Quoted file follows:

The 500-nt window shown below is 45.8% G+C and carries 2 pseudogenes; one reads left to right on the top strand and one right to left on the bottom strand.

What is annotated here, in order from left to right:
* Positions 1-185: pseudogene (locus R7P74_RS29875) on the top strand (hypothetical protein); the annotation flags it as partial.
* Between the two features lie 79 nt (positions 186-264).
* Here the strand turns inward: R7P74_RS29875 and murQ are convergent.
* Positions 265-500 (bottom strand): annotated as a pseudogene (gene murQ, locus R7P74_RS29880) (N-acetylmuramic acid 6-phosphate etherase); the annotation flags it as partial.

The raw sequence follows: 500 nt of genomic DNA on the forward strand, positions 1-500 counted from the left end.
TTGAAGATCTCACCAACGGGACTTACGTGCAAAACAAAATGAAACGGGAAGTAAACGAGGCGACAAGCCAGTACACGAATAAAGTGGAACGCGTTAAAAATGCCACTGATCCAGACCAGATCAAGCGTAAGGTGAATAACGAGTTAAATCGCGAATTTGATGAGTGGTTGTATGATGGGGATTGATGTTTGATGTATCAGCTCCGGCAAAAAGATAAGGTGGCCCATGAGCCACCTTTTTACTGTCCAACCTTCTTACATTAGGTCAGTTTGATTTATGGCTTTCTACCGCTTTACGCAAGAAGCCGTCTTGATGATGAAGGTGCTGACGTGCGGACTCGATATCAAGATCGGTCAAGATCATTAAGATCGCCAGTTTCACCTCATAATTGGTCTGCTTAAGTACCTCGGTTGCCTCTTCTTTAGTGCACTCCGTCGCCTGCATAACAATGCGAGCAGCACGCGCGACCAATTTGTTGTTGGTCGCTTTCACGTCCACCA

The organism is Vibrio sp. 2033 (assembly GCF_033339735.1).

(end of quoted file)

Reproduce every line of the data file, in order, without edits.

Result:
The 500-nt window shown below is 45.8% G+C and carries 2 pseudogenes; one reads left to right on the top strand and one right to left on the bottom strand.

What is annotated here, in order from left to right:
* Positions 1-185: pseudogene (locus R7P74_RS29875) on the top strand (hypothetical protein); the annotation flags it as partial.
* Between the two features lie 79 nt (positions 186-264).
* Here the strand turns inward: R7P74_RS29875 and murQ are convergent.
* Positions 265-500 (bottom strand): annotated as a pseudogene (gene murQ, locus R7P74_RS29880) (N-acetylmuramic acid 6-phosphate etherase); the annotation flags it as partial.

The raw sequence follows: 500 nt of genomic DNA on the forward strand, positions 1-500 counted from the left end.
TTGAAGATCTCACCAACGGGACTTACGTGCAAAACAAAATGAAACGGGAAGTAAACGAGGCGACAAGCCAGTACACGAATAAAGTGGAACGCGTTAAAAATGCCACTGATCCAGACCAGATCAAGCGTAAGGTGAATAACGAGTTAAATCGCGAATTTGATGAGTGGTTGTATGATGGGGATTGATGTTTGATGTATCAGCTCCGGCAAAAAGATAAGGTGGCCCATGAGCCACCTTTTTACTGTCCAACCTTCTTACATTAGGTCAGTTTGATTTATGGCTTTCTACCGCTTTACGCAAGAAGCCGTCTTGATGATGAAGGTGCTGACGTGCGGACTCGATATCAAGATCGGTCAAGATCATTAAGATCGCCAGTTTCACCTCATAATTGGTCTGCTTAAGTACCTCGGTTGCCTCTTCTTTAGTGCACTCCGTCGCCTGCATAACAATGCGAGCAGCACGCGCGACCAATTTGTTGTTGGTCGCTTTCACGTCCACCA

The organism is Vibrio sp. 2033 (assembly GCF_033339735.1).